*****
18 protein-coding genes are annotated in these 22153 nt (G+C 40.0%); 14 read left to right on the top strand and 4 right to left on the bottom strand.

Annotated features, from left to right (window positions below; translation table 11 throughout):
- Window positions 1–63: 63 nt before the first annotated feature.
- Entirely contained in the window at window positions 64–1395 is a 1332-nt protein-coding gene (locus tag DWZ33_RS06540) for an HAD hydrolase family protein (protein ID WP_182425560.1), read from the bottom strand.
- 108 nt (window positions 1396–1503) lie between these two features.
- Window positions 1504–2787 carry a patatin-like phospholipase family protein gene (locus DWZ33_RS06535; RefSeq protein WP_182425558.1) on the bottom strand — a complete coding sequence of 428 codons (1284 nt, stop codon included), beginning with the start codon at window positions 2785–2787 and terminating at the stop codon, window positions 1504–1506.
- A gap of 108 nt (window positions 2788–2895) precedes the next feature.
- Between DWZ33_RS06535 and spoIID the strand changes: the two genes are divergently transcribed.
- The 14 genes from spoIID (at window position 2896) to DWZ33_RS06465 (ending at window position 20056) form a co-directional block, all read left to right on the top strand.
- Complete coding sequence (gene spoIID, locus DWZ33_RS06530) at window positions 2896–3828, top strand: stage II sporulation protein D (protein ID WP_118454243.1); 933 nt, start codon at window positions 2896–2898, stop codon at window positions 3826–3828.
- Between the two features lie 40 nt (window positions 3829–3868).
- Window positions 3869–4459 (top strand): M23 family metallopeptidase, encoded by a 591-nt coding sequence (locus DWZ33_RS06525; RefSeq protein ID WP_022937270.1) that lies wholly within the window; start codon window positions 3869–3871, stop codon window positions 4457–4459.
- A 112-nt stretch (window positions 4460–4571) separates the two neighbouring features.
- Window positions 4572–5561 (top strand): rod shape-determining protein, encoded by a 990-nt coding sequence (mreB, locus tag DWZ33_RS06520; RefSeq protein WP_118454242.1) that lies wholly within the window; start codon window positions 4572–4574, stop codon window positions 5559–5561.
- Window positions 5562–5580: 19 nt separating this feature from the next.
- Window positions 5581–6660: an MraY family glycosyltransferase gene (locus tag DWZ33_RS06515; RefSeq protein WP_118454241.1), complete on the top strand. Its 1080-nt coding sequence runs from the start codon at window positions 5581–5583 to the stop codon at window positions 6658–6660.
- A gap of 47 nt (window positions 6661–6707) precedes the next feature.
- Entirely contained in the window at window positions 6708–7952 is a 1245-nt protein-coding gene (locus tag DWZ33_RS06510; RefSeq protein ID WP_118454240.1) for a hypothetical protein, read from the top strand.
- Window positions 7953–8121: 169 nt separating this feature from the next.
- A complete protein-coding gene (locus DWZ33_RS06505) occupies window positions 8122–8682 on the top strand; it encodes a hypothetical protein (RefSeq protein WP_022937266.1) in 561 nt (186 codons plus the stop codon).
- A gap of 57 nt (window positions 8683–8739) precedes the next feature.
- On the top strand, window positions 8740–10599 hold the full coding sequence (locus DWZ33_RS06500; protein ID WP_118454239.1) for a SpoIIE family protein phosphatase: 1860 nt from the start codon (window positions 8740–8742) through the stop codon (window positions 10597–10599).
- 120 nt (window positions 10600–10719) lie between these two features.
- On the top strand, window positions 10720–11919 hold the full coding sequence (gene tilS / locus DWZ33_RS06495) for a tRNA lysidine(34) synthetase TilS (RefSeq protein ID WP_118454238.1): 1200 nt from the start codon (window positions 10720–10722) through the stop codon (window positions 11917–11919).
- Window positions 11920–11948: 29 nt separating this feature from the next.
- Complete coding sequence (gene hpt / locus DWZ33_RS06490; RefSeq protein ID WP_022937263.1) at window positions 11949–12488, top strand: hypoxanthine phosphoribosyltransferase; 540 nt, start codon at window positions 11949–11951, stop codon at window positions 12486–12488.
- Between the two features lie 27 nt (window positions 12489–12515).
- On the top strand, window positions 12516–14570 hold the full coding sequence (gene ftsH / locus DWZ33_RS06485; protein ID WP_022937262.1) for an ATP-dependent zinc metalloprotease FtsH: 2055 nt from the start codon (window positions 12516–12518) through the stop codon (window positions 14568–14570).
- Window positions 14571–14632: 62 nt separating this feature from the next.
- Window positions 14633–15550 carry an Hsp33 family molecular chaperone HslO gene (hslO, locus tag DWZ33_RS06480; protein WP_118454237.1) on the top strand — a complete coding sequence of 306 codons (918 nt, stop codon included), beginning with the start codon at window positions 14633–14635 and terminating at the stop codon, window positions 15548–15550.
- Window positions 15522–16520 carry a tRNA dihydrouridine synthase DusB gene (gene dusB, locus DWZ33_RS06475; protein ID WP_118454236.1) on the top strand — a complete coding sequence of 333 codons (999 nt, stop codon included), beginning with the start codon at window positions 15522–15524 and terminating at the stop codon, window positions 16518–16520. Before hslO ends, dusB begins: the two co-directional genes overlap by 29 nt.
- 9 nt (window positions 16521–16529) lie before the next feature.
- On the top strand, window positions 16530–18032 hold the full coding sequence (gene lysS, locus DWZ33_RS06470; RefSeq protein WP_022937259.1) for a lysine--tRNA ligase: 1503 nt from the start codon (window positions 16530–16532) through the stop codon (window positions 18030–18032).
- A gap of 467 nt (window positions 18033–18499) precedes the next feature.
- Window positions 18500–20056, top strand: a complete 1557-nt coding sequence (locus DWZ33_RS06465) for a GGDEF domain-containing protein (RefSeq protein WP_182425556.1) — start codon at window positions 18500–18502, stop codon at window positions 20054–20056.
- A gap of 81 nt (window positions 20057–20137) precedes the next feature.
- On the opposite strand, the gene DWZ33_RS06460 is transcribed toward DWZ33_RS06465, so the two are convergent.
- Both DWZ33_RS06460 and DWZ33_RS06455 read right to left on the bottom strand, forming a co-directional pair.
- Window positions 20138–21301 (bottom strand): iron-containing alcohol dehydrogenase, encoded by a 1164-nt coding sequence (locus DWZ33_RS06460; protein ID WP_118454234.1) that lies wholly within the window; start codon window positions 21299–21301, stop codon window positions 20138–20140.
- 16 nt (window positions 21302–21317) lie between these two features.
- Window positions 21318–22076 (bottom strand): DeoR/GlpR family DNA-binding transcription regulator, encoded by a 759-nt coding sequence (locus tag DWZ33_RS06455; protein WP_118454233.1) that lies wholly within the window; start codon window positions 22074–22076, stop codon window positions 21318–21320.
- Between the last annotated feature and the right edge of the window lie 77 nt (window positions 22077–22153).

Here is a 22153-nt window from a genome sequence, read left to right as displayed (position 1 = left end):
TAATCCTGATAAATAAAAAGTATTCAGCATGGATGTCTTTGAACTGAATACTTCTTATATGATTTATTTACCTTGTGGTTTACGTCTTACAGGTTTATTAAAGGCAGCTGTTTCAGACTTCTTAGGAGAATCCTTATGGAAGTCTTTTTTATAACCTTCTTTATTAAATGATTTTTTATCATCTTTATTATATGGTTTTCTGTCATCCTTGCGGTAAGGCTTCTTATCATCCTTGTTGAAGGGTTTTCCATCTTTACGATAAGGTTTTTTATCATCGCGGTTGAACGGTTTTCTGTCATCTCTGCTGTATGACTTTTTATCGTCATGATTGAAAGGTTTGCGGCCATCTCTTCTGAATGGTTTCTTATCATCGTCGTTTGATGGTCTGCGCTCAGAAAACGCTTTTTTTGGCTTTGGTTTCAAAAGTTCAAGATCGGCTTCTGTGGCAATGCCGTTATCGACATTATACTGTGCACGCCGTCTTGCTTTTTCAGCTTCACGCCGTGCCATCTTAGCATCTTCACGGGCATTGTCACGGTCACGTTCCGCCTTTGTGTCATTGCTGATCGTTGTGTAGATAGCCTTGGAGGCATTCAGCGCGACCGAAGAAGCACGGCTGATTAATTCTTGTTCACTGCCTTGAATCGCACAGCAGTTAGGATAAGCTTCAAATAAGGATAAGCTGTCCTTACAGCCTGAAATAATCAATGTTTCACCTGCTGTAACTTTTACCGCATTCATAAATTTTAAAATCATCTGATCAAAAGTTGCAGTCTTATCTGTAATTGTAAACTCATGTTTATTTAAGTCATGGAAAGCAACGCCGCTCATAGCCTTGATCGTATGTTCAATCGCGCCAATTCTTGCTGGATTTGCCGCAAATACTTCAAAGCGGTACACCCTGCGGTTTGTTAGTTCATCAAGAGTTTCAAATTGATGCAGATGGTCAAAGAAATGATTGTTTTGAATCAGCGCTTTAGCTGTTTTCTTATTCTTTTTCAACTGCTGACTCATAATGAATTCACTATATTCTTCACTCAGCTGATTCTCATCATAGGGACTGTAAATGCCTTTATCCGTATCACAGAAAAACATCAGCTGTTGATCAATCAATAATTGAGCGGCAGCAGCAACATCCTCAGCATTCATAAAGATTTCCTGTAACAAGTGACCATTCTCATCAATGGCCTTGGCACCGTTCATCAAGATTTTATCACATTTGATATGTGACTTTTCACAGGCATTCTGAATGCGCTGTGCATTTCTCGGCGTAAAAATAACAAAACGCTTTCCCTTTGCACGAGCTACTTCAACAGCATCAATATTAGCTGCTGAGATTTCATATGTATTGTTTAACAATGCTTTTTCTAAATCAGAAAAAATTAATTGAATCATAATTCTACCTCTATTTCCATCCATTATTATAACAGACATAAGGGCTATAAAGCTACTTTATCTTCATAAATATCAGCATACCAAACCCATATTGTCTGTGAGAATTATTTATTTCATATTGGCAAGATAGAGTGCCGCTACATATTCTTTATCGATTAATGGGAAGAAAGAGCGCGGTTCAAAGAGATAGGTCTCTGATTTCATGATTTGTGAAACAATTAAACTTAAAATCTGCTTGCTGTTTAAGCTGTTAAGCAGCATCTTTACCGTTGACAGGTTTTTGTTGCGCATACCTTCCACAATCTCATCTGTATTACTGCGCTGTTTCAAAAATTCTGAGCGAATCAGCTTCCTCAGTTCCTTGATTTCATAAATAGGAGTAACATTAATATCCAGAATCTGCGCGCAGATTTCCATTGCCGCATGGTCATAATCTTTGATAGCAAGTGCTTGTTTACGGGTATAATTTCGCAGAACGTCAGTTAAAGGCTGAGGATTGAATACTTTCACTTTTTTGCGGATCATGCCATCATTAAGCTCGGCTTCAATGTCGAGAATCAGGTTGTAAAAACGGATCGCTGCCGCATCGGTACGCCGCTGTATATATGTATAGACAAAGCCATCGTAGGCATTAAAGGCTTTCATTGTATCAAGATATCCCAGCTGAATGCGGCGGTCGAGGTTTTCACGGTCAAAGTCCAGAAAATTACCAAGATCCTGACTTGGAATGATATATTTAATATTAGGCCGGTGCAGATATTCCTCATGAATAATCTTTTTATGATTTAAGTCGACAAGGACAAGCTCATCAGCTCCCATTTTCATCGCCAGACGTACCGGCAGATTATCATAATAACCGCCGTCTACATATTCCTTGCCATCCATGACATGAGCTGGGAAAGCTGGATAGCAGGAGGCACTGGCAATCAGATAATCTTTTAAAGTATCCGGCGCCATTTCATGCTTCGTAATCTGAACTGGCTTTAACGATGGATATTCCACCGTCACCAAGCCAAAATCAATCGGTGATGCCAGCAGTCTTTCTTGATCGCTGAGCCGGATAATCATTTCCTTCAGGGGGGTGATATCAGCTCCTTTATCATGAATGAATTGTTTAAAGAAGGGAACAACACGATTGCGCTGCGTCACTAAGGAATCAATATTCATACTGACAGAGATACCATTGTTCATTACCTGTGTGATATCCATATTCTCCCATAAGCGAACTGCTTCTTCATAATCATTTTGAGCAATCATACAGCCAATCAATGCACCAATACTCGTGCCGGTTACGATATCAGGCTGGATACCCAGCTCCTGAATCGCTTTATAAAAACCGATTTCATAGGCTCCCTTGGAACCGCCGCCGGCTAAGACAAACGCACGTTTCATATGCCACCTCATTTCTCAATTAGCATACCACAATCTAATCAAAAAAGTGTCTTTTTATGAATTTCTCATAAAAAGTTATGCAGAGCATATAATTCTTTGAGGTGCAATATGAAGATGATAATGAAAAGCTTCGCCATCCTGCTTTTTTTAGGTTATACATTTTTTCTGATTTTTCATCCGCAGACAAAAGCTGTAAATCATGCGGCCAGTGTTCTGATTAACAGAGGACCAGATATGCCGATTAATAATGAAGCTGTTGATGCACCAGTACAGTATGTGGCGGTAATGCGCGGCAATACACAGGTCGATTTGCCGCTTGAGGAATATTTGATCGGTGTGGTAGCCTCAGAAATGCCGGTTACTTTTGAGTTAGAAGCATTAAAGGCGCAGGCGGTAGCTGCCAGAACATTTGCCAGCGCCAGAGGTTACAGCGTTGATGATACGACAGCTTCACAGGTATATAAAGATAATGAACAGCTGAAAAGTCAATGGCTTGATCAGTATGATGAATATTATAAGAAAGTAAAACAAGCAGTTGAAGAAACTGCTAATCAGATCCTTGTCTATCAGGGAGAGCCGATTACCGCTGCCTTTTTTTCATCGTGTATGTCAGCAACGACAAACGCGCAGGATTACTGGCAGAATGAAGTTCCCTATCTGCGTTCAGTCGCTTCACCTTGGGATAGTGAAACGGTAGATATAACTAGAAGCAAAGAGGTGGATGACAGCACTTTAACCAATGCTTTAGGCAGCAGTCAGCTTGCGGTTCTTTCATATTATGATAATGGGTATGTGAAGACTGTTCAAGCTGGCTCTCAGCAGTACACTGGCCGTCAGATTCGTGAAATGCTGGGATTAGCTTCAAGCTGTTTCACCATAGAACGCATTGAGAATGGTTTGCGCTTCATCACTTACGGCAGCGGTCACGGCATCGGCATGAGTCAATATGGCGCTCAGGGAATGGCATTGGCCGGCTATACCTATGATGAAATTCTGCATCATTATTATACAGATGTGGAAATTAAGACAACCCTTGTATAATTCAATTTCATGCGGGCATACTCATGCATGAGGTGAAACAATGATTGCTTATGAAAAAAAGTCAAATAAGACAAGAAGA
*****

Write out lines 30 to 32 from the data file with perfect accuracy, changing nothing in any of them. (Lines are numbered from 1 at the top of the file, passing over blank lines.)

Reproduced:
- Window positions 14633–15550 carry an Hsp33 family molecular chaperone HslO gene (hslO, locus tag DWZ33_RS06480; protein WP_118454237.1) on the top strand — a complete coding sequence of 306 codons (918 nt, stop codon included), beginning with the start codon at window positions 14633–14635 and terminating at the stop codon, window positions 15548–15550.
- Window positions 15522–16520 carry a tRNA dihydrouridine synthase DusB gene (gene dusB, locus DWZ33_RS06475; protein ID WP_118454236.1) on the top strand — a complete coding sequence of 333 codons (999 nt, stop codon included), beginning with the start codon at window positions 15522–15524 and terminating at the stop codon, window positions 16518–16520. Before hslO ends, dusB begins: the two co-directional genes overlap by 29 nt.
- 9 nt (window positions 16521–16529) lie before the next feature.